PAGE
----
2. New Job Description: Facilitator
We’ve all heard of mediators. They help two people represent the facts as they see them so resolution can occur. “This is your mission, should you choose to accept it.” Okay, another TV/movie reference, I’m on a roll. Points if you say what TV/movie that quote comes from in the comments, I digress.
Instead of being the judge or jury, try seeing your job as an objective facilitator. A facilitator’s job is vastly different than a judge. The facilitator stands in between two children and asks the same questions to each of them, without adding their perspective. Facilitators move the conversation along so neither party gets stuck in the feelings again and rejects the opportunity for resolution. It sounds like this,
Mom: “Molly, what made you scream at Sam?”
Mom “Sam, what made you scream at Molly?”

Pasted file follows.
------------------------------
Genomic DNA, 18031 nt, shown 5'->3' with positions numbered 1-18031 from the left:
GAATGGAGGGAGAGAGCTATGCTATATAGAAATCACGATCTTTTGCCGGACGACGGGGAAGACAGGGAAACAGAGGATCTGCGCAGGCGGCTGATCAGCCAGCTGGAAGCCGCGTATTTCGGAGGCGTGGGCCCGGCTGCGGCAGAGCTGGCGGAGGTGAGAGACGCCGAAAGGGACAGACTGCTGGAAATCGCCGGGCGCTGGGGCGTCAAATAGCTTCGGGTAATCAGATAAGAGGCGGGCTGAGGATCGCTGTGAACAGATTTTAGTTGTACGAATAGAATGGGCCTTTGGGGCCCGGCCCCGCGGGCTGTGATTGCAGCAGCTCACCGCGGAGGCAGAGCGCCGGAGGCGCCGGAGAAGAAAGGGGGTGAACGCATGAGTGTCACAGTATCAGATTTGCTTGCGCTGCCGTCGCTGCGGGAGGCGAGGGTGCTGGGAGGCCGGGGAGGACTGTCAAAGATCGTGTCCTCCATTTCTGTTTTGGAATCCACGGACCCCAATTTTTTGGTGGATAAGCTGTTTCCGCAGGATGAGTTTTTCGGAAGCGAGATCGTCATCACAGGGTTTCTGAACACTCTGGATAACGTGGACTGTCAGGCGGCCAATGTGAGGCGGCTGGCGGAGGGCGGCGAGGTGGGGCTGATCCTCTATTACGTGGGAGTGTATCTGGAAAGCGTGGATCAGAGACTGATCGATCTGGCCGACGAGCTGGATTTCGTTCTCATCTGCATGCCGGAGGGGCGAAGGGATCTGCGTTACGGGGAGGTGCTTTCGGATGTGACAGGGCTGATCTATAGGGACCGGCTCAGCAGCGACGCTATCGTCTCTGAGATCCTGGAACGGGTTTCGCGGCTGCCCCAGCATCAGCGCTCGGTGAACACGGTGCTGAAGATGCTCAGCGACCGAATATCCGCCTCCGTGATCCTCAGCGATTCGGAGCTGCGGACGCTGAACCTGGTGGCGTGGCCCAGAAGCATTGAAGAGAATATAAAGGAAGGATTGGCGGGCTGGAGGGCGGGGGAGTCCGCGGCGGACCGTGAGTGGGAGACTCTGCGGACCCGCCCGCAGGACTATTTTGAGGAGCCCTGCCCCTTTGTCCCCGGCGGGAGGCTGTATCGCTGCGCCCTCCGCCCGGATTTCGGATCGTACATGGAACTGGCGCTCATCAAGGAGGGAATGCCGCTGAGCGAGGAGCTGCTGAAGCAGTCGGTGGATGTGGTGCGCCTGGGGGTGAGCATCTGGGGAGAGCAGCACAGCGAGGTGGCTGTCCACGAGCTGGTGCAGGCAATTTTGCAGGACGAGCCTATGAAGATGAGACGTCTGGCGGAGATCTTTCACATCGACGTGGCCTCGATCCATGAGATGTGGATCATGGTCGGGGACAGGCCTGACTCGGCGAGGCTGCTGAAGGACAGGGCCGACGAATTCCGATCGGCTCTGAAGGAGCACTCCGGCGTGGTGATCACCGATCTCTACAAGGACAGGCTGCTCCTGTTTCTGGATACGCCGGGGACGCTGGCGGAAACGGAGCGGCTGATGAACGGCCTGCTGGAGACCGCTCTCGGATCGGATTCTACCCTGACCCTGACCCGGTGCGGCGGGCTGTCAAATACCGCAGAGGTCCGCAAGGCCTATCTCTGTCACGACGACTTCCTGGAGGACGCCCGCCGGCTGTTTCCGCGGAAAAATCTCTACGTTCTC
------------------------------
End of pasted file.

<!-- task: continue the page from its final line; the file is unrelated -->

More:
Mom: “Molly, do we scream or talk about our feelings in this house?
Mom: “Sam, do we scream or talk about our feelings in this house?
Mom: “Molly, please give me 3 ideas of how you’ll say I’m sorry, so Sam can pick one.”
Mom: “Sam, please give me 3 ideas of how you’ll say I’m sorry, so Molly can pick one.”
Of course there are a lot more questions to ask before getting to the apology part, but you catch my drift. The parent stays out of it. His/her only job is to direct questions to each child so they can express themselves, feel heard, and learn conflict resolution skills. Teaching these skills now helps children prepare for long-term relationships. Tell the kids their spouses/partners will thank you later!